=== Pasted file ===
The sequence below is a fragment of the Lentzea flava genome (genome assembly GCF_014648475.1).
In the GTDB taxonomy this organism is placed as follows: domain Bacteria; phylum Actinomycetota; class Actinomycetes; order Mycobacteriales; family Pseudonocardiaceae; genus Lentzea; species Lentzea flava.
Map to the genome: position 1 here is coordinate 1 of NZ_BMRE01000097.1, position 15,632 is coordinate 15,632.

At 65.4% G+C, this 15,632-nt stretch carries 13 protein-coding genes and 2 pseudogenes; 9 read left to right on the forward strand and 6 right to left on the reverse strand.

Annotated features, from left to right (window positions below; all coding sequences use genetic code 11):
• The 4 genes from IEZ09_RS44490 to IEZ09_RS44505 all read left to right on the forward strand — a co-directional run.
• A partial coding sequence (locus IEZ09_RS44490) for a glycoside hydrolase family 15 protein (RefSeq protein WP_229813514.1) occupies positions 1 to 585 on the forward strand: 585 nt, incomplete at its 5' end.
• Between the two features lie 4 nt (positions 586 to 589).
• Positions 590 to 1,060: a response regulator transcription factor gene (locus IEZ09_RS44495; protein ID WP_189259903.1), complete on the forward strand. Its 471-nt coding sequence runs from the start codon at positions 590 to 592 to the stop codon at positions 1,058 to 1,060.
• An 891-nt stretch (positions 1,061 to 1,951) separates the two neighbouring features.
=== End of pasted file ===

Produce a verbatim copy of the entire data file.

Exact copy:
The sequence below is a fragment of the Lentzea flava genome (genome assembly GCF_014648475.1).
In the GTDB taxonomy this organism is placed as follows: domain Bacteria; phylum Actinomycetota; class Actinomycetes; order Mycobacteriales; family Pseudonocardiaceae; genus Lentzea; species Lentzea flava.
Map to the genome: position 1 here is coordinate 1 of NZ_BMRE01000097.1, position 15,632 is coordinate 15,632.

At 65.4% G+C, this 15,632-nt stretch carries 13 protein-coding genes and 2 pseudogenes; 9 read left to right on the forward strand and 6 right to left on the reverse strand.

Annotated features, from left to right (window positions below; all coding sequences use genetic code 11):
• The 4 genes from IEZ09_RS44490 to IEZ09_RS44505 all read left to right on the forward strand — a co-directional run.
• A partial coding sequence (locus IEZ09_RS44490) for a glycoside hydrolase family 15 protein (RefSeq protein WP_229813514.1) occupies positions 1 to 585 on the forward strand: 585 nt, incomplete at its 5' end.
• Between the two features lie 4 nt (positions 586 to 589).
• Positions 590 to 1,060: a response regulator transcription factor gene (locus IEZ09_RS44495; protein ID WP_189259903.1), complete on the forward strand. Its 471-nt coding sequence runs from the start codon at positions 590 to 592 to the stop codon at positions 1,058 to 1,060.
• An 891-nt stretch (positions 1,061 to 1,951) separates the two neighbouring features.